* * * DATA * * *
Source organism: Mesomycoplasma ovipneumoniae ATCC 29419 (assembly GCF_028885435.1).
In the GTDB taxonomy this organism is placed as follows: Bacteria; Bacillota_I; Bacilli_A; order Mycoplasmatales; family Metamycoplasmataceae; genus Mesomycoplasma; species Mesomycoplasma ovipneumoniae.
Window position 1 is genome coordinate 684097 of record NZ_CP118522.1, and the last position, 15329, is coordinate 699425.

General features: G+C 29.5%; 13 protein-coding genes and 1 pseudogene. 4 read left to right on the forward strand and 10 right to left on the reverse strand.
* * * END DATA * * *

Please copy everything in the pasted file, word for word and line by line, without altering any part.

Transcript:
Source organism: Mesomycoplasma ovipneumoniae ATCC 29419 (assembly GCF_028885435.1).
In the GTDB taxonomy this organism is placed as follows: Bacteria; Bacillota_I; Bacilli_A; order Mycoplasmatales; family Metamycoplasmataceae; genus Mesomycoplasma; species Mesomycoplasma ovipneumoniae.
Window position 1 is genome coordinate 684097 of record NZ_CP118522.1, and the last position, 15329, is coordinate 699425.

General features: G+C 29.5%; 13 protein-coding genes and 1 pseudogene. 4 read left to right on the forward strand and 10 right to left on the reverse strand.